Written By: Ava Osorio
Now that Christmas is just around the corner, Christmas can be seen everywhere be it on billboards, television ads, store decorations, or Social Media. This is no coincidence; this is a byproduct of commercialization. Commercialization is the process of bringing new products or services to a market.
The big question here is when did Christmas become more commercialized when initially it was a holiday that brought family and friends together? This transition began in the New England region of the United States. In the 1840s at the height of the Industrial Revolution, the traditions of Christmas began to be tied to children. This was done on purpose to increase the want for products made in factories of the Northeast of the U.S. Before the 1840’s, Christmas was not a big holiday in the United States, and was even banned in Puritan Colonies in the 1600s. With increased immigration of Catholic German Immigrants during this era, Christmas was reintroduced as a holiday in the United States.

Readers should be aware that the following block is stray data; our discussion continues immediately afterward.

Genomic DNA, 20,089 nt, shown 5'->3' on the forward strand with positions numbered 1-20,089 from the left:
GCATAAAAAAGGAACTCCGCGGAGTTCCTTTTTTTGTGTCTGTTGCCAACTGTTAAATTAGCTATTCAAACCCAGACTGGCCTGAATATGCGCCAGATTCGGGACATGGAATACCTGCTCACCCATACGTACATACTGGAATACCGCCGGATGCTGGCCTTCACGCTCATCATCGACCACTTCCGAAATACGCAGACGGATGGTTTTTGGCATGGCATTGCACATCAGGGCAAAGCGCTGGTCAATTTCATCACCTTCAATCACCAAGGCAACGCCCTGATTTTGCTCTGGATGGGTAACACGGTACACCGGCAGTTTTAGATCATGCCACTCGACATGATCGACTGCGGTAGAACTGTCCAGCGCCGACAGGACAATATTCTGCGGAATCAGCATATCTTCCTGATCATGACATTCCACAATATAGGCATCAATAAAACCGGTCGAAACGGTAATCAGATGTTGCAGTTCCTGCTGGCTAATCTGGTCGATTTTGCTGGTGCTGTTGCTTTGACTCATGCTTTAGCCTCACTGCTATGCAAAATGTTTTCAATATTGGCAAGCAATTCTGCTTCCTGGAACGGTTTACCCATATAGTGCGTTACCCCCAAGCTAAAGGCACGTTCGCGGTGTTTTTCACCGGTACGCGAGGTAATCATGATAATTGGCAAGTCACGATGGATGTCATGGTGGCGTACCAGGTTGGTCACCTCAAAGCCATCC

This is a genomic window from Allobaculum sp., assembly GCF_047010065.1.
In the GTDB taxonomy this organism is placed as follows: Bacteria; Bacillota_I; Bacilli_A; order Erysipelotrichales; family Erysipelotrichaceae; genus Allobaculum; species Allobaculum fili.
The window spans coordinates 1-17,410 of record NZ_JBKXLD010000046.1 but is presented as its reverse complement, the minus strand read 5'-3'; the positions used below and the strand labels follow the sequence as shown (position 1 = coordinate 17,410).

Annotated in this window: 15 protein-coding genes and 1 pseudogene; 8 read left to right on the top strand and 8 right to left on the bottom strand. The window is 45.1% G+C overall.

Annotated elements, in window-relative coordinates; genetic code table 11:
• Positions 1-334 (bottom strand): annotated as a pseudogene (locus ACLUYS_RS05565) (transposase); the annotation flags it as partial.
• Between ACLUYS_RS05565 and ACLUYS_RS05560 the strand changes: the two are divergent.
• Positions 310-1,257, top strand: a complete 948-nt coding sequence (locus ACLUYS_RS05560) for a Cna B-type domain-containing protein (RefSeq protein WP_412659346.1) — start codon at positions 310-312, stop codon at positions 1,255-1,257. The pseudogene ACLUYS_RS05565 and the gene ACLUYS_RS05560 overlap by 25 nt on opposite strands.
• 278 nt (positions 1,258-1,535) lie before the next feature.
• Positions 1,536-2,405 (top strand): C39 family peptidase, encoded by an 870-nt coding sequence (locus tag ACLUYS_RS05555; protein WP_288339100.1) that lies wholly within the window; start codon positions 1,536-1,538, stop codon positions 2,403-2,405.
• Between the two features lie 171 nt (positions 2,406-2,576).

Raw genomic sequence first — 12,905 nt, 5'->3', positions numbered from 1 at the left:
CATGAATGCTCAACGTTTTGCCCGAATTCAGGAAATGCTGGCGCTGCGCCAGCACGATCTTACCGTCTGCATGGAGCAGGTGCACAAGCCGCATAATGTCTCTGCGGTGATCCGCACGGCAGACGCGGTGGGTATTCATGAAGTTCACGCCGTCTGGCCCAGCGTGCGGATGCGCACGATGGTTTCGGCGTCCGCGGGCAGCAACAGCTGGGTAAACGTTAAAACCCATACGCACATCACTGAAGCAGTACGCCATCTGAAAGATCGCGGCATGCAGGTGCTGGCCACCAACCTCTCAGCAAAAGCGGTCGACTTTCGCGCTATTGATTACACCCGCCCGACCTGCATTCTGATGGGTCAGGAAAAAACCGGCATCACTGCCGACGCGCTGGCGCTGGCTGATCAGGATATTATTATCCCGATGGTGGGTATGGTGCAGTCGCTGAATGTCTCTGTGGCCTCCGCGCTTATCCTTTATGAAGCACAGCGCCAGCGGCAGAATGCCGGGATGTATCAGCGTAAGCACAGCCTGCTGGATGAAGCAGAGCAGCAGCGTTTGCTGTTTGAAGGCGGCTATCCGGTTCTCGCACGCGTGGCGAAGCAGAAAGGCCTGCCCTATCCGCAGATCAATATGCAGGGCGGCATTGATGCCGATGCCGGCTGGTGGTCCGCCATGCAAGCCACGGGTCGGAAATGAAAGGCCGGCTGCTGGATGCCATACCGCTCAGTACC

The issue with this commercialization is that it promotes materialism and exploitation. Materialism in this sense means the tendency to consider material possessions as a way to increase wealth and value in society. The biggest materialistic holiday in the United States is Christmas through the process of gift giving. Christmas is the biggest holiday in the United States with 93% of people celebrating. According to CNBC, the average American is expected to spend $1,455 on Christmas for this upcoming holiday, and this number seems to just be growing each year. In 2021 the gross domestic product of expenditures on Christmas was $889 Billion, and in 2022 it is expected to reach $903 Billion reaching record levels.
Companies’ main goal at Christmas is to turn up a profit. To do this they exploit workers by giving them little pay for long work hours. An example of this would be Amazon, the largest online retailer in the world. They get their devices from the Huanan Providence, where the workers are paid $2.11 per hour.
This commercialization not only impacts people, but our environment as well. To produce all these items creates greenhouse gas emissions which further contribute to climate change.
The only way to stop the commercialization of Christmas is with yourself. Instead of focusing the holiday on what gifts to get your loved ones, instead focus on making important memories with them, and overall try shifting the way you think about Christmas.